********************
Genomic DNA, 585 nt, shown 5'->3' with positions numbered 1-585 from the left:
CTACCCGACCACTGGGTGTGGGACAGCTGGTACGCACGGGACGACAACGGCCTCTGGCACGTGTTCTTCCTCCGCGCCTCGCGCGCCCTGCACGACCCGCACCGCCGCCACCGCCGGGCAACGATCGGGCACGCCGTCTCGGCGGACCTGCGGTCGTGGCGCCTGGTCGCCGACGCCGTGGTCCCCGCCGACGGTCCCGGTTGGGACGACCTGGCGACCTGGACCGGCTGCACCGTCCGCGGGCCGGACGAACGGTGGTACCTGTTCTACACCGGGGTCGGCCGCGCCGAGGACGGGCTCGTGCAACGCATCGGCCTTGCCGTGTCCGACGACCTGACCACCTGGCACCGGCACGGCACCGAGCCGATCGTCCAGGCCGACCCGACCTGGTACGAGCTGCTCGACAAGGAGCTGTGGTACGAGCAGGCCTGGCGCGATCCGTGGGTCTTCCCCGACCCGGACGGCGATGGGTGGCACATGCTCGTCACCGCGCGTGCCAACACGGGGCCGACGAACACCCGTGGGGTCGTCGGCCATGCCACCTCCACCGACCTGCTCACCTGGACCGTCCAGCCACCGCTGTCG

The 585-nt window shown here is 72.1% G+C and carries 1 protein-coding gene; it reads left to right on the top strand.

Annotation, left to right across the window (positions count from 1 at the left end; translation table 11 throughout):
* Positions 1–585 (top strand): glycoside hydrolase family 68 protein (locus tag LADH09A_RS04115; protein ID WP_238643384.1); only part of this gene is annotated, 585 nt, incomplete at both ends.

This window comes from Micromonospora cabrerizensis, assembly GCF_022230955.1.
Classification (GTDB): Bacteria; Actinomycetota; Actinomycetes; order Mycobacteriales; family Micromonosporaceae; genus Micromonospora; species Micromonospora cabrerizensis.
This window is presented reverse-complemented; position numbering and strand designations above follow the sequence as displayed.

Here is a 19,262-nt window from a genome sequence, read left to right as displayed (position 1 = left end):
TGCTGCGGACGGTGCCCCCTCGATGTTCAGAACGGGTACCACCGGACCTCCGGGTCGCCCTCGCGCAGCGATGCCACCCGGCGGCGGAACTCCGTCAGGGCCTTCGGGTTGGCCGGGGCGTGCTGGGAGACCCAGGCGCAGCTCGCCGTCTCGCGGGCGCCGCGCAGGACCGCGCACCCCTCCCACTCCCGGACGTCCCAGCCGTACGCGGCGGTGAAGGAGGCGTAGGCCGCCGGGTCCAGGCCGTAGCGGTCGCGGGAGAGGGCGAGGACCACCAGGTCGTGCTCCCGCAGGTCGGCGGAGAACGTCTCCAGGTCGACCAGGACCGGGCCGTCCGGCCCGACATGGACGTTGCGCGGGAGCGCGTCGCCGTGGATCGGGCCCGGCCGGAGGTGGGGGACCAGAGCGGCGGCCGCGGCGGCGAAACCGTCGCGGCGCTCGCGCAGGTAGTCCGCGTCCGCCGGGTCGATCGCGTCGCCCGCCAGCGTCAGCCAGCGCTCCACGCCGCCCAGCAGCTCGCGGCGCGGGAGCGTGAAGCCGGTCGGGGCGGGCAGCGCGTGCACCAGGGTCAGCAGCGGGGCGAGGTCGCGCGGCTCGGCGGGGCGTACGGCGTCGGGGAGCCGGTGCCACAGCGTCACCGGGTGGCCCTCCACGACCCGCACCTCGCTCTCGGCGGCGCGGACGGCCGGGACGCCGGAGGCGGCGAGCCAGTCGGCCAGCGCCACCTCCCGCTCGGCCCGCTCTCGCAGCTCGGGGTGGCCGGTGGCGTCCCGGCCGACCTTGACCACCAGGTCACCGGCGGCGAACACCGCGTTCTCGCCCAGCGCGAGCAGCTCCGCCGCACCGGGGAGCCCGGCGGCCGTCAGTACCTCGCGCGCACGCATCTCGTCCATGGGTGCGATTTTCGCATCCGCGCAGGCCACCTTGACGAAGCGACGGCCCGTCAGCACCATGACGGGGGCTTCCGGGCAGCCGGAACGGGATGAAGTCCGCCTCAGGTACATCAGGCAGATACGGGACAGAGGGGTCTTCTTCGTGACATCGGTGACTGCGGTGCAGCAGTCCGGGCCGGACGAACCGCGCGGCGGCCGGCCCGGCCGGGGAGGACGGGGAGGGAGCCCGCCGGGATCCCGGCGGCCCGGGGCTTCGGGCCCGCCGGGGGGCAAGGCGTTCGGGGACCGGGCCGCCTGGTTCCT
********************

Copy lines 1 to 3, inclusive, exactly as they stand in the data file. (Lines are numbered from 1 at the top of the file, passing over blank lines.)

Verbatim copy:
Genomic DNA, 585 nt, shown 5'->3' with positions numbered 1-585 from the left:
CTACCCGACCACTGGGTGTGGGACAGCTGGTACGCACGGGACGACAACGGCCTCTGGCACGTGTTCTTCCTCCGCGCCTCGCGCGCCCTGCACGACCCGCACCGCCGCCACCGCCGGGCAACGATCGGGCACGCCGTCTCGGCGGACCTGCGGTCGTGGCGCCTGGTCGCCGACGCCGTGGTCCCCGCCGACGGTCCCGGTTGGGACGACCTGGCGACCTGGACCGGCTGCACCGTCCGCGGGCCGGACGAACGGTGGTACCTGTTCTACACCGGGGTCGGCCGCGCCGAGGACGGGCTCGTGCAACGCATCGGCCTTGCCGTGTCCGACGACCTGACCACCTGGCACCGGCACGGCACCGAGCCGATCGTCCAGGCCGACCCGACCTGGTACGAGCTGCTCGACAAGGAGCTGTGGTACGAGCAGGCCTGGCGCGATCCGTGGGTCTTCCCCGACCCGGACGGCGATGGGTGGCACATGCTCGTCACCGCGCGTGCCAACACGGGGCCGACGAACACCCGTGGGGTCGTCGGCCATGCCACCTCCACCGACCTGCTCACCTGGACCGTCCAGCCACCGCTGTCG

The 585-nt window shown here is 72.1% G+C and carries 1 protein-coding gene; it reads left to right on the top strand.